Thursday, February 14, 2013

A Less Sexy Love

Editor's Note: This reflection is a forthcoming piece in the Lenten devotional series by and for Young Adults organized by The Episcopal Church. I share it now because some young adults from St. Francis and I are gathering tonight - February 14th @ 6p.m., - at the Memorial Union's Rathskeller to informally discuss a love less in keeping with the commercially popular Valentine-sentiment. It's the love that is seemingly essential to the existence of saints and the convictions of martyrs (like St. Valentine): love for one's enemies. This reflection is my own internal springboard and reference point for approaching that conversation.   JRM+ 


Meditation for Palm Sunday, March 24
Scripture: Luke 19:28-40

“After Jesus had said this, he went on ahead, going up to Jerusalem” (Lk 19:28)

The “this” that Jesus said, before he went on ahead, up to Jerusalem, is the familiar parable of the talents, which ends with the nobleman’s ominous lines: “‘I tell you, to all those who have, more will be given; but from those who have nothing, even what they have will be taken away. But as for these enemies of mine who did not want me to be king over them—bring them here and slaughter them in my presence’” (Lk 19:26-27).

The connection between these earlier words and today’s reading swells with an unresolved tension. Plainly, the nobleman’s words do not prepare us to see the heralded, new king slaughtered. But God’s rejection of the evil wrought by “these enemies of mine who did not want me to be king over them,” lands squarely on Jesus.

Palm Sunday reveals Jesus as at the same time God’s elected and rejected one. This is meant to be Good News for us, but it is still hard to see Jesus slaughtered in the presence of God and God’s enemies. Harder still to hear the words on our lips – “Crucify him!” – and realize that we are God’s enemies, the ones “who did not want me to be king over them.” 

I do not like to think of myself as an enemy of God, but my not liking it does not by itself make it untrue. I am like the double agent who sometimes forgets whose side she is on. But I have found grace in Jesus’ hard words to his disciples, “Love your enemies” (Lk 6:27).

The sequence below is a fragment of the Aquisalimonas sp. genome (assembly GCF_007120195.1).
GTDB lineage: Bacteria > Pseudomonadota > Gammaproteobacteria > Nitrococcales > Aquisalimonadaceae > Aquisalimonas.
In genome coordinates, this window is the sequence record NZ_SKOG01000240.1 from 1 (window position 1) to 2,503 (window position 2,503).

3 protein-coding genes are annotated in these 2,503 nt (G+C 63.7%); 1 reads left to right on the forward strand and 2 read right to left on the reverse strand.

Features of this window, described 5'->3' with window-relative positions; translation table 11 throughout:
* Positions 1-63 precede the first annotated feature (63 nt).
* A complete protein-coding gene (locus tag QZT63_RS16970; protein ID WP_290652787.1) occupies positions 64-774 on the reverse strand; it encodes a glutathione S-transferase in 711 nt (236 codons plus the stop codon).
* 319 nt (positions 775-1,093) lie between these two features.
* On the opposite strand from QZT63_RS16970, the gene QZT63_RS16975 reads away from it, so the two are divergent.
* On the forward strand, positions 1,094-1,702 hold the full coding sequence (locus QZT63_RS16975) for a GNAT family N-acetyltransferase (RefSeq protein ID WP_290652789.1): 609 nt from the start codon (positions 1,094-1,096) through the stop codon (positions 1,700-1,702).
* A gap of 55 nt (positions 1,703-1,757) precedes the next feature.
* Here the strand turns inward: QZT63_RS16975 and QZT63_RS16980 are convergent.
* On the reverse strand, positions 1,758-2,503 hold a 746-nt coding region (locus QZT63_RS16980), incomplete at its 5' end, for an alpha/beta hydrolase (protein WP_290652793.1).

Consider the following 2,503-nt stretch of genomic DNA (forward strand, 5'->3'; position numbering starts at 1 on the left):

“Love your enemies” is what we do when we imitate God’s love for us.

Admittedly, I need God’s help to love my enemies. I pray that knowing I need God’s help to love my enemies makes me less of an enemy to God, but who can tell for sure if that is not the double agent talking? 

I used to think of an enemy as the worst thing a person could be, but enemy status has not proved enough to keep God from us and our being found in Christ. Instead, love without expectation or personal gain is arguably known only with the help of enemies to love. So I have learned to ask for God’s help in loving my enemies, and also to pray for more enemies to love.

Maybe loving enemies is how we go up, with Jesus, to Jerusalem. Maybe this is a piece of the surrender, the sacrifice, by which we learn the friendship of the crucified King.

A prayer for today:

God of the cross, sear these words of your Son on the hearts of your people, so we may live the love by which you have called us friends: “…love your enemies, do good, and lend, expecting nothing in return. Your reward will be great, and you will be children of the Most High; for he is kind to the ungrateful and the wicked. Be merciful, just as your Father is merciful.” Amen.


5 comments:

  1. Sometimes I wonder if we are not called to figure out how to erase the word "enemy" from our vocabulary. For instance, I don't think Mother Teresa had any enemies. When the priest of a local temple dedicated to Kali persecuted Mother Teresa, she prayed for him, and responded with kindness. He contracted leprosy, and was cast out onto the streets by his followers. Mother Teresa took him in and nursed his wounds. Whenever my eldest daughter asks my advice about an episode of bullying she's just undergone, I remind her: what is the best way to get rid of an enemy? Answer: make them your friend. Godly love always wins when we persevere in it.

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  3. Kathia, I share your instinct to ever-respond with kindness and love. So I suspect we are agreed on the most important part. For me, the added question is whether my love for others is gracious enough to allow my enemy to remain my enemy - that is, to remain opposed to me in spite of my love. Generous love without the requirement or expected outcome of reciprocity or my changing the other. Love wins, but not necessarily because it knows it will.

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    1. Ah... I see. Allowing others to claim they are my enemy, and not trying to change their mind about it,as a way of showing unconditional love. Interesting!! I never thought of it that way. But, on my part, I could never agree to use that word for them, even if they need to define our relationship that way, because the words we use affect how we act towards others. Even though we act like enemies of God, and some of us refer to ourselves (or our relationship) in this way, I do not think He views us, or our relationship, in the same perspective. "If we are faithless, He will remain faithful, for He cannot disown Himself." There's a paradox (:-D) here, understood only on the other side of eternity: God's immeasurable, unconditional love in relationship with us despite our freewill and rejection. "His blood be upon us, and our children", indeed. Thanks for your reply; good stuff to help me find peace as I pray for my oldest brother who won't speak to anyone in our family.

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